ARVADA, Colo. (CBS4) — As investigators piece together what happened in Monday’s shooting in Olde Town Arvada, John Hurley of Golden is being remembered as a hero for stopping gunman Ronald Troyke.

John Hurley

It’s still not clear, whose shots killed Troyke, or Hurley. Autopsy reports are not yet complete. Investigators said they can find no previous connection between the two.

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Troyke ambushed and killed Arvada Police Officer Gordon Beesley.

Hurley was apparently shopping at the Army Navy Surplus store, as he frequently did.

(credit: CBS)

“John pulled into our parking lot around 1:30 and was contemplatively smoking a cigarette near his car,” wrote store owner Steven Cohen. “Within under a minute upon John entering the store, 10-15 shots of what sounded like a rifle or tactical shotgun were fired in the square 50 yards away.”

(credit: CBS)

Codi Groszkiewicz, a waitress Schoolhouse Kitchen and Libations, watched out a kitchen window, saw Hurley, in a bright orange shirt, bolt out of the surplus store.
“And he was running straight towards where we heard those shots.  Everyone else was running in the other direction,” Groszkiewicz said. “I just know that he was going out there into the middle of all the danger that I ever could have imagined in my life.”

John Hurley

“John and another unknown customer unrelated to John went out of the open door toward the square with clear intent to eliminate the threat,” wrote Cohen. “While the unknown customer turned left to assess the situation without pulling out a weapon, John ran quickly without hesitation straight toward the shooter.”

“John shouted at onlookers behind him to stay inside and hide because the gunman was coming back,” wrote Cohen. “John used this as an opportunity to run towards the library where the shooter was and hid behind a brick wall. Upon the shooter walking again back toward the square, John pulled out his concealed pistol and shot 5-6 rounds toward the suspect,” Cohen wrote.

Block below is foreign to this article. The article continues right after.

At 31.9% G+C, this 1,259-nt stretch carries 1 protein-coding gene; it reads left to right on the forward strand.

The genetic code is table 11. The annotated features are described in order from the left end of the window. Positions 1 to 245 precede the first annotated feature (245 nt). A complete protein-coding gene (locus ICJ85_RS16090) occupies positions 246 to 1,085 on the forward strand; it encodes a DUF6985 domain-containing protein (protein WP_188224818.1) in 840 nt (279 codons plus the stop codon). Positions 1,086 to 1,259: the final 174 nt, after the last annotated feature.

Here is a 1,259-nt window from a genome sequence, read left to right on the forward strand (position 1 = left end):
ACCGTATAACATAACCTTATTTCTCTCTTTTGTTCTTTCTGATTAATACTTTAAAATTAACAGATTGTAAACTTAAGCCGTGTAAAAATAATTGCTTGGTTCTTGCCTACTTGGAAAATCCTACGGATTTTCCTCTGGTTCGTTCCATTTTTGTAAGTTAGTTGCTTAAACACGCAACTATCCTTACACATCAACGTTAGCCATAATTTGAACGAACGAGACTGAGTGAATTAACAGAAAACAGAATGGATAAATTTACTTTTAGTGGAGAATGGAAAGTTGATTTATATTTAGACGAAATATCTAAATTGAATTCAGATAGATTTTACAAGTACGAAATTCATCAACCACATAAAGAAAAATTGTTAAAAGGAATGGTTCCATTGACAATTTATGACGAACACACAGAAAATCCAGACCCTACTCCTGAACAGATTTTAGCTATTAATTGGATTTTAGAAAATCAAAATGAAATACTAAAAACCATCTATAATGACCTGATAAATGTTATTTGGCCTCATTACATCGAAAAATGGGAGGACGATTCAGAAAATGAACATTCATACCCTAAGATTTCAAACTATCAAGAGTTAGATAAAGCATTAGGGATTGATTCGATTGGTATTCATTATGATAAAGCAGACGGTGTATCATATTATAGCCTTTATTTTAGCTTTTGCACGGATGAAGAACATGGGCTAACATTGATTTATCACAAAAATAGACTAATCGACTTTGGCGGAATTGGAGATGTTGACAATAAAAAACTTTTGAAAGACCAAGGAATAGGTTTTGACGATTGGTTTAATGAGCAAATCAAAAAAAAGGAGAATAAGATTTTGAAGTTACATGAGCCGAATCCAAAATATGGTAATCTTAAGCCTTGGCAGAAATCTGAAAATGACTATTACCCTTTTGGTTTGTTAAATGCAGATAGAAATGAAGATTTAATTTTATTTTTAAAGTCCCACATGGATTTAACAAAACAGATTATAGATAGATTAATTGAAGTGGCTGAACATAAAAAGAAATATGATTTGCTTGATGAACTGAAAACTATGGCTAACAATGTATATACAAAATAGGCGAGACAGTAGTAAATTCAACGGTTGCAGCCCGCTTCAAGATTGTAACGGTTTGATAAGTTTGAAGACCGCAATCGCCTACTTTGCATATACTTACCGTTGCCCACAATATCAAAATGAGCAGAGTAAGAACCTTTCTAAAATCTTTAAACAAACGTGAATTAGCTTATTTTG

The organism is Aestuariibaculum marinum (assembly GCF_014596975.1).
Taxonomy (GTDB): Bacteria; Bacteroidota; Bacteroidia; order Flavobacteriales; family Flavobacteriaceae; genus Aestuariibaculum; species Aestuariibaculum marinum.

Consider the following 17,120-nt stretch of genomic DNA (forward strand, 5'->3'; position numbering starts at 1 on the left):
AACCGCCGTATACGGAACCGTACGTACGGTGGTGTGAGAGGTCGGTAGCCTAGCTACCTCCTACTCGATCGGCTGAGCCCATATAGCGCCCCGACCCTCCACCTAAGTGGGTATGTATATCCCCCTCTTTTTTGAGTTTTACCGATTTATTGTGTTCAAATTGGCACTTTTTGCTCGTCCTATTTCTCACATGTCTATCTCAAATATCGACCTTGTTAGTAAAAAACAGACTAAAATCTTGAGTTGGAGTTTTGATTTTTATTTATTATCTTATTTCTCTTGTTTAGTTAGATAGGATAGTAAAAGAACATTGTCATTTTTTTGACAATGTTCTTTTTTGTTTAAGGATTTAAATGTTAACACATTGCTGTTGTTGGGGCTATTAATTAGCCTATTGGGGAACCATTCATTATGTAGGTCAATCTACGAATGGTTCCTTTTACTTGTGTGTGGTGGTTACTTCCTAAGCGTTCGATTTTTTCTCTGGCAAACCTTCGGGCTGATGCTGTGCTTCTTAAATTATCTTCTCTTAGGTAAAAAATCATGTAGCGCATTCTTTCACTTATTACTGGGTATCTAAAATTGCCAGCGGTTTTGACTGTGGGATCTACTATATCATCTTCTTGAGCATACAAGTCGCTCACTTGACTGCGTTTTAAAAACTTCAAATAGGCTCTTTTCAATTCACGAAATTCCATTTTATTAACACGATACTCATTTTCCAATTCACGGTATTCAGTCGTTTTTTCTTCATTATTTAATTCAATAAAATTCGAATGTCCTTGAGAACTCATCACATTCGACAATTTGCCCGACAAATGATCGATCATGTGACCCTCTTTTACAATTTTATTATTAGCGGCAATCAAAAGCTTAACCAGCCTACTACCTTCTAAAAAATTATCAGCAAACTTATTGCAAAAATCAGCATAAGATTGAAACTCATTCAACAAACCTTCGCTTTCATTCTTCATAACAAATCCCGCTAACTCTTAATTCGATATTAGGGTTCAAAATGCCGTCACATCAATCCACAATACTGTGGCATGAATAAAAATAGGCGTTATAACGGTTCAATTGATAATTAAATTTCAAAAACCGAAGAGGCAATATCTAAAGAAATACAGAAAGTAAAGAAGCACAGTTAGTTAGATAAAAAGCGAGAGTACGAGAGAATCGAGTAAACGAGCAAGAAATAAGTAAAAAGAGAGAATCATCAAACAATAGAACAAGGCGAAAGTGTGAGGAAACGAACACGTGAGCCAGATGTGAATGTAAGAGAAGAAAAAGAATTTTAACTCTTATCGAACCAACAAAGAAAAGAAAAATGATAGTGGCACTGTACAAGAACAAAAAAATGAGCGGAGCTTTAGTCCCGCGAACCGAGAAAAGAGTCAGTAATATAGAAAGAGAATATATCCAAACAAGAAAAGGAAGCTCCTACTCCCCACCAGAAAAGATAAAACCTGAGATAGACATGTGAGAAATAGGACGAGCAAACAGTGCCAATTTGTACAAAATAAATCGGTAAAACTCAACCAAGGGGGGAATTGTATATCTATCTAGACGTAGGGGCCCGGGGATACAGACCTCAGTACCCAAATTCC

Keeping the shooter at bay for any amount of time may have had an effect.

“That’s why he was more secured in an area where he couldn’t get away to do anything else because of where he was cornered, he was trapped,” said Groszkiewicz.

“There was no other police officers around at the time. There was no one else there to prevent this from happening. And this man ran,” she related.

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As she watched from the window in the restaurant, she also realized they needed to get customers to safety.

“My first instinct was to try to get everybody that I could into the basement.”

They locked the doors. When they emerged, she saw first responders putting someone on a stretcher and taking them away.

Only later in the day did she learn the good Samaritan was dead.

Speaking about it was difficult for Codi.

“I wanted to do this because I wanted people to know what he did especially… his sister or anyone of his family members that it was the bravest, most selfless thing that I’ve ever witnessed in my life.”

John “Johnny” Hurley (credit: Hurley family)

Cohen also wants it made clear what he saw from a man he knew as a regular customer was heroic.

“We want to thank and recognize John as we believe that his actions saved more lives from being taken. He needs to be recognized by Arvada and all the citizens of Colorado for his brave and selfless actions.”

Groszkiewicz feels a bond with Hurley.

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“He will forever be in my heart for what he did because, like I said, we don’t know what would have happened to any of us… He risked everything that he possibly could to go out there and for us and it’s the most selfless, bravest thing I’ve ever witnessed.”

Alan Gionet